“About 76% of South African pharmacies use our ordering portal, which processes around 500 000 orders a month and R10 billion worth of orders a year, consisting of scheduled, over-the-counter and front-shop items,” says JD Henderson, X/procure® managing director.

The portal’s popularity is easily explained. It seamlessly connects pharmacies to the wholesalers who supply them and provides almost instantaneous feedback on whether the required product is available.

If that product happens to be an originator drug (the original patented version), X/procure®’s portal will instantly display an advert of the generic alternative. “This is unique to our system and is a very important feature because legislation dictates that pharmacies must always recommend the cheaper, generic alternative to an originator drug,” Henderson says.

The ordering portal also helps pharmacies improve their stock management. “Our software provides a clear history of what, when and how a product was ordered and alerts the client to any anomalies,” he says. “If you typically order 10 packets of a particular product but are suddenly ordering 100, the system would query that.”

Then there’s the portal’s ability to help pharmacies buy front-shop items (tissues, cosmetics, vitamin supplements and the like) at the lowest prices. “When ordering from multiple wholesalers, the pharmacy can see the prices from all the wholesalers and choose the lowest-priced options,” says Henderson. “That’s a major advantage because pharmacies can only make a profit on front-shop products, not on the medicines they dispense.”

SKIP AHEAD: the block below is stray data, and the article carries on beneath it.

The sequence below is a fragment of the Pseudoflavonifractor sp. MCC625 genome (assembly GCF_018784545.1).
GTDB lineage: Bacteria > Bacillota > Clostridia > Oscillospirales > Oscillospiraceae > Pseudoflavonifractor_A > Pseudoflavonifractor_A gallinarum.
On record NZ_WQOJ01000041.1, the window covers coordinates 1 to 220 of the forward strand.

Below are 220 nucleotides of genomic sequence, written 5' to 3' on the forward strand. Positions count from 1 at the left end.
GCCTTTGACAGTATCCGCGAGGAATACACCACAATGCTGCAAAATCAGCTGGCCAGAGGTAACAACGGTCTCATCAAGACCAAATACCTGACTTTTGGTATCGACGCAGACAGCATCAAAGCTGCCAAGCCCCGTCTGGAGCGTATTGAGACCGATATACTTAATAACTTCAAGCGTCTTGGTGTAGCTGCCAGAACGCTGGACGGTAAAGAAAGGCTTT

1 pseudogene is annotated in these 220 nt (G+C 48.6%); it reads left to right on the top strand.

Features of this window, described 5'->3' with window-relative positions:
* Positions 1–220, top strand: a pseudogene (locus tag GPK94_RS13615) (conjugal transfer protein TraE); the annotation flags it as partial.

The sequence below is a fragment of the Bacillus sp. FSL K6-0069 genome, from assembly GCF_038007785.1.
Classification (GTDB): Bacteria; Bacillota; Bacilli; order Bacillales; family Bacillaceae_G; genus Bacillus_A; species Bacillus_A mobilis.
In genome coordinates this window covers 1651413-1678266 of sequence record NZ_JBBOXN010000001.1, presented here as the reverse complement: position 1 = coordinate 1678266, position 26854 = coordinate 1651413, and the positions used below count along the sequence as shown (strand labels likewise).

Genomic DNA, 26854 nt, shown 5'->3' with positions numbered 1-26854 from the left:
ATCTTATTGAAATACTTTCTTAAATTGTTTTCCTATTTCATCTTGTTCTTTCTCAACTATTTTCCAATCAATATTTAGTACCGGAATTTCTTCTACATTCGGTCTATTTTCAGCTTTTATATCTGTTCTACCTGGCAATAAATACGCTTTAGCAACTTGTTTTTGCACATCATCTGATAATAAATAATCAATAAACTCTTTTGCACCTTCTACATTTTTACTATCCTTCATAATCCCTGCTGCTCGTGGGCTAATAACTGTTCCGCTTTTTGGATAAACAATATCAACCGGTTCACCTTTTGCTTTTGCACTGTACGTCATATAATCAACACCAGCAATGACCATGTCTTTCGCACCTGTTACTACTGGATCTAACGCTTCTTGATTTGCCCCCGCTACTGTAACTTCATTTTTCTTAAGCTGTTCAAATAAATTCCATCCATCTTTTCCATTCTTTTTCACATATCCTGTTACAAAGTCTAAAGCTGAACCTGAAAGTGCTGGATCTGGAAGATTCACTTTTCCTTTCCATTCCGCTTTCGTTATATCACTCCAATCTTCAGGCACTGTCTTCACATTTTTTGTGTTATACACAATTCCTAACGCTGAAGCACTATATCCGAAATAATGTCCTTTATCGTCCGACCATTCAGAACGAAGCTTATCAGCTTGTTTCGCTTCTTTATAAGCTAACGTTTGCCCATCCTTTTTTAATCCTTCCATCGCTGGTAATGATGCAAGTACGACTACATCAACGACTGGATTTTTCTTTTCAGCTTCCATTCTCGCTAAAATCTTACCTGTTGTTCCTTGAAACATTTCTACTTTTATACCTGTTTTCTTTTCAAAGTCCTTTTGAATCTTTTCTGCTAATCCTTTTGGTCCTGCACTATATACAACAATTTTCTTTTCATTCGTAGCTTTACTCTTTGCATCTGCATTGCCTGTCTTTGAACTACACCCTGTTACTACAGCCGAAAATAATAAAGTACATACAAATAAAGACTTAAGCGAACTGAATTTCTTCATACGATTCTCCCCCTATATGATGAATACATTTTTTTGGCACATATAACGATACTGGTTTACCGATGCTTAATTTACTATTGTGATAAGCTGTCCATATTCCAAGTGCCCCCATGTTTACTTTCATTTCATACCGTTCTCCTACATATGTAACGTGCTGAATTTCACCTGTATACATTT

Small company, big impact

Despite the huge volumes of orders that X/procure®’s procurement portal handles daily, it has a staff of only 38, many of them being technical resources and all of them hand-picked for their skills and their compatibility with the company culture.

“We employ like-minded people with the same values,” Henderson says. “No matter how great your skills are if you don’t share our values we don’t hire you.”

Those values include putting the customer first (“That sounds like a cliché but we really go out of our way to make the customer feel like the only person in the world.”), under promising and over delivering (“If we say something will be ready at 8am tomorrow, it will be.”) and honesty and integrity (“We will tell you upfront if we can’t do something for you.”)

Playing for points